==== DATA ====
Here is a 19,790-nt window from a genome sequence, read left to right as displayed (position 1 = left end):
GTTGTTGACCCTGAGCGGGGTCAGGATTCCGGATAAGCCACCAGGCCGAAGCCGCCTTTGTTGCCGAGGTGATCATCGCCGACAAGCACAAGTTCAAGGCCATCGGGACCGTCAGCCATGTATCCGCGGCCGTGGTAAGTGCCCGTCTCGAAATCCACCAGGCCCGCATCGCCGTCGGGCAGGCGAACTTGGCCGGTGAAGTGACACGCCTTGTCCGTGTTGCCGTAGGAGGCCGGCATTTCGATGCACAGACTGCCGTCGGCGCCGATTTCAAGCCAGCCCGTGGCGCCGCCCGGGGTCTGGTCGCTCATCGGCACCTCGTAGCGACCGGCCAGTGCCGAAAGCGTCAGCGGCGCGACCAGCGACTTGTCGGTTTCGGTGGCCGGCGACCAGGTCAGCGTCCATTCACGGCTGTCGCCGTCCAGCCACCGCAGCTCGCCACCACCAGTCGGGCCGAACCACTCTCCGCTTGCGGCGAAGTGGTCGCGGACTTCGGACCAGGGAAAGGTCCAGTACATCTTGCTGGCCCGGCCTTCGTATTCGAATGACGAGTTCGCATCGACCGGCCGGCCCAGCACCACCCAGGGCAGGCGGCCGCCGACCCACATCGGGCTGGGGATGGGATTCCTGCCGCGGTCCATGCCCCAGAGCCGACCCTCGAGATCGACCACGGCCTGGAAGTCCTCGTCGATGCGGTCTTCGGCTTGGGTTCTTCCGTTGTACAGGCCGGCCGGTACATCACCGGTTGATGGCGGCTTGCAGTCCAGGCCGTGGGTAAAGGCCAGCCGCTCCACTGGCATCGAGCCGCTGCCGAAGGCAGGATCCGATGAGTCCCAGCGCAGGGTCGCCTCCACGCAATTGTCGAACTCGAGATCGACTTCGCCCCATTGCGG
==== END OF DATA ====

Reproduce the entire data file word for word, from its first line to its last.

Here is a 19,790-nt window from a genome sequence, read left to right as displayed (position 1 = left end):
GTTGTTGACCCTGAGCGGGGTCAGGATTCCGGATAAGCCACCAGGCCGAAGCCGCCTTTGTTGCCGAGGTGATCATCGCCGACAAGCACAAGTTCAAGGCCATCGGGACCGTCAGCCATGTATCCGCGGCCGTGGTAAGTGCCCGTCTCGAAATCCACCAGGCCCGCATCGCCGTCGGGCAGGCGAACTTGGCCGGTGAAGTGACACGCCTTGTCCGTGTTGCCGTAGGAGGCCGGCATTTCGATGCACAGACTGCCGTCGGCGCCGATTTCAAGCCAGCCCGTGGCGCCGCCCGGGGTCTGGTCGCTCATCGGCACCTCGTAGCGACCGGCCAGTGCCGAAAGCGTCAGCGGCGCGACCAGCGACTTGTCGGTTTCGGTGGCCGGCGACCAGGTCAGCGTCCATTCACGGCTGTCGCCGTCCAGCCACCGCAGCTCGCCACCACCAGTCGGGCCGAACCACTCTCCGCTTGCGGCGAAGTGGTCGCGGACTTCGGACCAGGGAAAGGTCCAGTACATCTTGCTGGCCCGGCCTTCGTATTCGAATGACGAGTTCGCATCGACCGGCCGGCCCAGCACCACCCAGGGCAGGCGGCCGCCGACCCACATCGGGCTGGGGATGGGATTCCTGCCGCGGTCCATGCCCCAGAGCCGACCCTCGAGATCGACCACGGCCTGGAAGTCCTCGTCGATGCGGTCTTCGGCTTGGGTTCTTCCGTTGTACAGGCCGGCCGGTACATCACCGGTTGATGGCGGCTTGCAGTCCAGGCCGTGGGTAAAGGCCAGCCGCTCCACTGGCATCGAGCCGCTGCCGAAGGCAGGATCCGATGAGTCCCAGCGCAGGGTCGCCTCCACGCAATTGTCGAACTCGAGATCGACTTCGCCCCATTGCGG